Does COVID-19 have a material adverse effect?

Does COVID-19 have a material adverse effect?

How are the Courts approaching potential delay of proceedings amidst the coronavirus pandemic?

Many contracts, M&A agreements in particular, contain a clause allowing the buyer to terminate (or trigger more favourable terms) before the acquisition is finalised, if there has been a material adverse change either in the nature of the asset being purchased or its value.

These are known as MAC and MAE clauses. MAC and MAE clauses are in focus at the moment because few events over the past 100 years have had a more material adverse change or effect on businesses than the Covid-19 pandemic. The question parties are asking is whether buyers can pull out of a sale because of it?

This issue was considered by the Commercial Court in London last year who concluded, as is often the case, that “it depends”. In particular the court will look closely at the precise wording used in the clause. In the case at hand, Travelport Ltd & Ors v WEX Inc [2020] EWHC 2670 (Comm), the relevant clause specifically anticipated pandemics. The clause said that "Since the date of this Agreement there shall not have been any Material Adverse Effect and no event, change, development, state of facts or effect shall have occurred that would reasonably be expected to have a Material Adverse Effect." There was then a carve-out relating to "conditions resulting from … pandemics". There was also then a carve-out exception to the carve-out which said that the purchaser, WEX, could rely on a pandemic if it had "a disproportionate effect” on the target companies “taken as a whole, as compared to other participants in the industries in which [they] operate".

The question for determination by the court was the relevant industries in which the target companies operated. Both companies operated in the payments industry, but exclusively for customers in the travel industry. When one of eNett’s customers, who were all in the travel industry, wanted to pay a supplier, it made a request through the eNett Payments Platform, which then provided the client with a virtual credit card account number (VAN) to make the payment. The VAN was issued by Optal Group under Mastercard's "Global Wholesale Travel Program", and eNett was virtually Optal Group’s only customer.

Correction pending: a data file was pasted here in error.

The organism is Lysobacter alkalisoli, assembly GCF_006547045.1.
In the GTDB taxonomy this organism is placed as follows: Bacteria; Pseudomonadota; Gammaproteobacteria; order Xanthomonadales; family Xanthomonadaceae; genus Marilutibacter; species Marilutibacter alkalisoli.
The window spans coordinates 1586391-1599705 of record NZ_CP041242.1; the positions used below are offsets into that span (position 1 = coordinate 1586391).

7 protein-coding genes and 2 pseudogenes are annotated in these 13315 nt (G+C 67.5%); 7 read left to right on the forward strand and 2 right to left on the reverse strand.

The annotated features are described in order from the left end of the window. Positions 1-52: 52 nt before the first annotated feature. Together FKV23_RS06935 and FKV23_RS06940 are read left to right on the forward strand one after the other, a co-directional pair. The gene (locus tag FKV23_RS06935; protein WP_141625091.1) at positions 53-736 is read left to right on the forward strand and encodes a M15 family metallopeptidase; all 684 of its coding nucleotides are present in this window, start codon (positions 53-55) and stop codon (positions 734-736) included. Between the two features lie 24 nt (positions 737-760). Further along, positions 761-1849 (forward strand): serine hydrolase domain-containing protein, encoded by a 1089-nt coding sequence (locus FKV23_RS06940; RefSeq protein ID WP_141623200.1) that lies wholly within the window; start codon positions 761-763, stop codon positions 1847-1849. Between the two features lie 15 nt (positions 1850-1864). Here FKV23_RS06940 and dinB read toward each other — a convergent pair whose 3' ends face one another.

If “industries” meant the business to business (B2B) payments industry, or the payments industry, which is what WEX contended, the target companies, having customers exclusively in the travel industry, had been disproportionately adversely affected by the Covid-19 pandemic. If on the other hand “industries” meant the "travel payments industry", as the sellers contended for, then they had not been disproportionately adversely affected.

When construing the clause, the court looked at the ordinary meaning of the words used and considered the contract as a whole, bearing in mind the nature, formality and quality of drafting of the contract. The judge took the view that this was a long, highly detailed contract drawn up by experienced solicitors acting for sophisticated parties. In these circumstances the language used had particular relevance, and carried the most weight.

The judge held that WEX’s construction was correct. The parties chose to compare the target companies to participants in the same “industries” they operated, rather than use the tighter definitions of market, sector, or competitors. Unfortunately they failed to specify what industries they meant. On the evidence the judge found that there was no established travel payment industry, although there was an established B2B payments industry. The law did not require a particular comparison to be performed in MAE clauses and so, in the absence of a travel payments industry, there was no other relevant industry which could give rise to the tight and specific comparison which the sellers wanted.

This decision shows how important it is that parties take care to define which industries they mean when drafting MAE clauses. Careful thought should be given to specifying the control group against which the impact on the target company or group can be measured. Here, the parties could have defined the relevant payments industry more specifically. By choosing looser drafting and pegging disproportionality to a comparison with “industries” in general, the buyer had a bigger hurdle to overcome in arguing that the MAE clause could be invoked, and both parties were involved in the costs and uncertainty of a court determination. 

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